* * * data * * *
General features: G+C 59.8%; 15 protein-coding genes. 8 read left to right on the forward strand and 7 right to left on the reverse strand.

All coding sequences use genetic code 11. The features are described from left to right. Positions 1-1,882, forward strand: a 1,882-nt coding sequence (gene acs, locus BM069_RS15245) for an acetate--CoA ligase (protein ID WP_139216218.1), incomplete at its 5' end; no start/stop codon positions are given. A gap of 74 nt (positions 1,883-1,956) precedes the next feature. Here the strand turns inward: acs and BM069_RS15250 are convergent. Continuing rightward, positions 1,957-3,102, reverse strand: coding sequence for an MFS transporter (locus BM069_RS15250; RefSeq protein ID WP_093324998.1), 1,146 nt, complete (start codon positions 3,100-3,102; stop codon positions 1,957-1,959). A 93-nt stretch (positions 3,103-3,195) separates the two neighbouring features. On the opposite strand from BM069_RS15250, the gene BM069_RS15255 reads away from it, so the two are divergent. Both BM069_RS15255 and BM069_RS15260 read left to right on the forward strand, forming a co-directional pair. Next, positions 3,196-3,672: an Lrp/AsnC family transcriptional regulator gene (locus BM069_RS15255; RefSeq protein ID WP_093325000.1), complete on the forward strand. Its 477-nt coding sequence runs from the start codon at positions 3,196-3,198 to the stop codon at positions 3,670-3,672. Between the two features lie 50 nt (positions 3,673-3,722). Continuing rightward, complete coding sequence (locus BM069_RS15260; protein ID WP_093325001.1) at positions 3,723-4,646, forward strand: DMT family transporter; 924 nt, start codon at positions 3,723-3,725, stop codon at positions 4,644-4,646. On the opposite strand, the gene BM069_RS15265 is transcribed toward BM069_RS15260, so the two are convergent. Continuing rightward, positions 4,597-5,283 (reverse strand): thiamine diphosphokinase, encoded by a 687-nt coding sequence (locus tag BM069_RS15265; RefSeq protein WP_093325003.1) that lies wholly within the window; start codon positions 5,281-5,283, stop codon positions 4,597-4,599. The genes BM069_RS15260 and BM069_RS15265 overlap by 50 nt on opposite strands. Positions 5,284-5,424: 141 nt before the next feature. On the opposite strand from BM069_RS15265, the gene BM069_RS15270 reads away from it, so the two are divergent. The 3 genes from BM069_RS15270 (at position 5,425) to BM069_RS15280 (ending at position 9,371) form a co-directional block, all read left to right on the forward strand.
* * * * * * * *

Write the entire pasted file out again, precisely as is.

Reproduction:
General features: G+C 59.8%; 15 protein-coding genes. 8 read left to right on the forward strand and 7 right to left on the reverse strand.

All coding sequences use genetic code 11. The features are described from left to right. Positions 1-1,882, forward strand: a 1,882-nt coding sequence (gene acs, locus BM069_RS15245) for an acetate--CoA ligase (protein ID WP_139216218.1), incomplete at its 5' end; no start/stop codon positions are given. A gap of 74 nt (positions 1,883-1,956) precedes the next feature. Here the strand turns inward: acs and BM069_RS15250 are convergent. Continuing rightward, positions 1,957-3,102, reverse strand: coding sequence for an MFS transporter (locus BM069_RS15250; RefSeq protein ID WP_093324998.1), 1,146 nt, complete (start codon positions 3,100-3,102; stop codon positions 1,957-1,959). A 93-nt stretch (positions 3,103-3,195) separates the two neighbouring features. On the opposite strand from BM069_RS15250, the gene BM069_RS15255 reads away from it, so the two are divergent. Both BM069_RS15255 and BM069_RS15260 read left to right on the forward strand, forming a co-directional pair. Next, positions 3,196-3,672: an Lrp/AsnC family transcriptional regulator gene (locus BM069_RS15255; RefSeq protein ID WP_093325000.1), complete on the forward strand. Its 477-nt coding sequence runs from the start codon at positions 3,196-3,198 to the stop codon at positions 3,670-3,672. Between the two features lie 50 nt (positions 3,673-3,722). Continuing rightward, complete coding sequence (locus BM069_RS15260; protein ID WP_093325001.1) at positions 3,723-4,646, forward strand: DMT family transporter; 924 nt, start codon at positions 3,723-3,725, stop codon at positions 4,644-4,646. On the opposite strand, the gene BM069_RS15265 is transcribed toward BM069_RS15260, so the two are convergent. Continuing rightward, positions 4,597-5,283 (reverse strand): thiamine diphosphokinase, encoded by a 687-nt coding sequence (locus tag BM069_RS15265; RefSeq protein WP_093325003.1) that lies wholly within the window; start codon positions 5,281-5,283, stop codon positions 4,597-4,599. The genes BM069_RS15260 and BM069_RS15265 overlap by 50 nt on opposite strands. Positions 5,284-5,424: 141 nt before the next feature. On the opposite strand from BM069_RS15265, the gene BM069_RS15270 reads away from it, so the two are divergent. The 3 genes from BM069_RS15270 (at position 5,425) to BM069_RS15280 (ending at position 9,371) form a co-directional block, all read left to right on the forward strand.